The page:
Francis Montillaud is a young artist born in the Québec City region. After obtaining a bachelor’s degree in visual arts at Université Laval in 2003, where he concentrated in new media. He moved to Montréal and earned a master’s degree in visual and media arts at UQAM. He was selected to be in the Manifestation internationale d’art 3: Cynismes? de Québec, presented by curators Patrice Loubier and André-Louis Paré in 2005. In 2009, his participation in the Paysages Éphémères festival was critically acclaimed, bringing him to the notice of the public in Montréal.
Five bronze busts placed on stainless steel bases form the sculptural grouping Carrefour, which is situated in what used to be the cashier’s booth at the service station. Each bust is a portrait of an inhabitant of the neighbourhood: thee elderly people and two teenagers. The elderly people are mimicking facial expressions of young people, and vice versa. The models were selected following a public invitation by the artist, and their facial expressions were faithfully rendered thanks to the alginate casting method. The artwork reflects the site’s new vocation as an intergenerational crossroads for young and old. The bases of the sculptures create a visual dialogue with the simple style of Mies van der Rohe’s architecture.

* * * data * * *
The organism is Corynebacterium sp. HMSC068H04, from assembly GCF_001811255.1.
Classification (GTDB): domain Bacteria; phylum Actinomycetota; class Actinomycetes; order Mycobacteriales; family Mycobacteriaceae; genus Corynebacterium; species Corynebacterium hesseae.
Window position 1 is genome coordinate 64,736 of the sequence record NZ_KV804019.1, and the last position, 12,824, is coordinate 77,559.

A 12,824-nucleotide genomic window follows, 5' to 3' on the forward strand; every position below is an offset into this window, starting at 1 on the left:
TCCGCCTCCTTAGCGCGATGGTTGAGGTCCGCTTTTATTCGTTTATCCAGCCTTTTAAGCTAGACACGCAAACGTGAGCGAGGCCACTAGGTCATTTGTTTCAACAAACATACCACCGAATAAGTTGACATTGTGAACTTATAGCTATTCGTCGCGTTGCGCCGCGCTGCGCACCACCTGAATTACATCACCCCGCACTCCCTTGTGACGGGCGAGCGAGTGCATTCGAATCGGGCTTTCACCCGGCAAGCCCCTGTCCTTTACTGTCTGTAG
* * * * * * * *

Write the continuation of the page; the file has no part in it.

The artwork is typical of the artist’s approach, as he is interested in introducing the gestural into traditional sculpture. This work is reminiscent of another of Montillaud’s public art projects, Curiosités, this one in the Saint-Boniface Sculpture Garden in Winnipeg, Manitoba, in 2012, for which the artist also called upon the population in order to cast their bodies and expressions or mimicries in bronze.